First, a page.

We have pretty clearly established that culture and performance are entirely intertwined. Having the right culture makes it much more likely that you will have a high performance organization. Having the wrong culture will make performance all but impossible. The question that must be asked, however, is how do we go about developing a culture that drives performance?
While there is no shortage of books and articles that attempt to answer that question, most of them just give an example of what was done in one particular organization. The problem with this modality is that what works in one organization may not necessarily work in another. So unless you have an organization extremely similar to the one you are reading about, figuring out how to apply that knowledge to your organization may be quite problematic.
One approach that I’ve had success with is a methodology called the Performance Strategy. Figure 1 provides a high level conceptualization of this approach.
Figure 1: Performance Strategy
A key assumption of the Performance Strategy is that in every organization, we have some people who perform better than others. It doesn’t matter if our organization is an industry leader, or perpetually on the verge of bankruptcy, some folks just do their jobs better than the rest. Another key assumption of the Performance Strategy is that these high performers contribute more valuable outcomes to the organization’s overall success. The third key assumption is that anyone can perform like a top performer.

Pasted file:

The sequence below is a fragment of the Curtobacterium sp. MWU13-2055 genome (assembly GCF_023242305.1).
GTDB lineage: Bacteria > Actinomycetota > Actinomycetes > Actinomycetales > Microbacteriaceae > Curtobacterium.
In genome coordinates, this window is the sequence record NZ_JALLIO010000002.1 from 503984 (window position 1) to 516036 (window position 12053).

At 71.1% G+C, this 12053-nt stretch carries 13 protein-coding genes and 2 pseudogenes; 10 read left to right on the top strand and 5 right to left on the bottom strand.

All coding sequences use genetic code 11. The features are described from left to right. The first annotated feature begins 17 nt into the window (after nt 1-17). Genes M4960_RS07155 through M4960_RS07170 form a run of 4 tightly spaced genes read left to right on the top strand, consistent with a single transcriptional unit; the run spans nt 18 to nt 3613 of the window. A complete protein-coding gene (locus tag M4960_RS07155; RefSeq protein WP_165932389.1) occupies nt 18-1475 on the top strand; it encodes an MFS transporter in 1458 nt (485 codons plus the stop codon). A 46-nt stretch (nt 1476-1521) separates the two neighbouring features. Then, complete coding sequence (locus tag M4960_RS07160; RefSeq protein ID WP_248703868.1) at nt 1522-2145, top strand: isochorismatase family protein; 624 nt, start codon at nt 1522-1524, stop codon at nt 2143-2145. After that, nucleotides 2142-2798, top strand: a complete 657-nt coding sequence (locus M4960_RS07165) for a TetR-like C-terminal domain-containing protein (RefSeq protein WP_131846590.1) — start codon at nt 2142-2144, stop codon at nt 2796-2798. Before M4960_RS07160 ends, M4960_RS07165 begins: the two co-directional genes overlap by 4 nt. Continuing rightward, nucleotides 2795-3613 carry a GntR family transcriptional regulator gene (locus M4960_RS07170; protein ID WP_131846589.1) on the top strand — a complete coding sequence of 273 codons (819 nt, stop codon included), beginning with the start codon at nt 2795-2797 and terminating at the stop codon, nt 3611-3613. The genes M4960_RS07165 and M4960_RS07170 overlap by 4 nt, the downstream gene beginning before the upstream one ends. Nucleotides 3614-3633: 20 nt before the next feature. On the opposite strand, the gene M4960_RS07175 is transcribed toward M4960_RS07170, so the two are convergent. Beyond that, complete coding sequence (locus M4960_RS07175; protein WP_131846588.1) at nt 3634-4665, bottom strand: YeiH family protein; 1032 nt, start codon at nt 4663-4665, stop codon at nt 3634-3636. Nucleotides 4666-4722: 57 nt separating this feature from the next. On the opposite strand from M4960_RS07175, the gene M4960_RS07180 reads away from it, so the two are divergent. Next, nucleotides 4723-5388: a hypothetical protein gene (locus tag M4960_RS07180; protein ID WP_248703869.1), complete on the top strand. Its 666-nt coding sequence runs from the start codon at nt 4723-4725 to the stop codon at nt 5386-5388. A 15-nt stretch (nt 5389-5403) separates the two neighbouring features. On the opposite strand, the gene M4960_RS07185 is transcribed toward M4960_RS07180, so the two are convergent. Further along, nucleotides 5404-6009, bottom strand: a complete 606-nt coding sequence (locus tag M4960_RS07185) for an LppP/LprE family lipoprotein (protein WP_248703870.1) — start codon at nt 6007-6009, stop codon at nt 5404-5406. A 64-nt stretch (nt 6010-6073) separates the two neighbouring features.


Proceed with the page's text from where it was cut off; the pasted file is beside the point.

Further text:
While some organizations have cultures that frown upon pointing out the differences between employees, or treating high and low performers differently, the simple truth is these differences exist in every organization. Once we get past these egalitarian ideals, we are then free to pursue the four steps described in Figure 1:
- Defining Business Objectives is about identifying what performance outcomes matter for your particular organization
- Documenting Current Processes is where we capture the information about what procedures and behaviors are intended to drive those critical outcomes (e.g., SIPOC process mapping and documentation)
- Collecting Data from Top Performers is where we look at the habits of top performers that are different than the rest of the organization. We do this because we want the rest of the of the organization to adopt the same habits
- Developing a Performance Strategy is where we define actionable human capital strategies to embed this new culture in the organization. This can include everything from training to hiring new people, to rewarding the desired behaviors we need
Here’s the fun thing about this approach – top performers love being celebrated for their success and often work harder as a result. Even if the rest of the team doesn’t necessarily want to work harder, they usually do want to perform better. If we understand what the top performers are doing that makes them top performer, we can then teach others those same habits. If our whole organization has similar habits to our top performers, we develop a performance-centric culture. With a performance-centric culture, performance will simply happen.
Related Benedictine Programs
If you are interested in learning more about creating a strong culture, check out Benedictine’s Management and Organizational Behavior program, which offers courses on Organizational Culture, Strategic Management and Organizational Behavior. Benedictine University also offers online Bachelor’s degrees. To learn how an online degree from Benedictine can help you hone your leadership skills talk to a Program Manager today.
About the Author
Jimmy Brown, Ph.D. is a senior level management consultant with eighteen years of experience leading efforts to develop and implement practical strategies for business performance improvement. Dr. Brown has held senior level consulting positions at leading firms such as Booz-Allen & Hamilton, Accenture and Hewlett-Packard.
He can be reached at www.jimmybrownphd.com or via Twitter @jimmybrownphd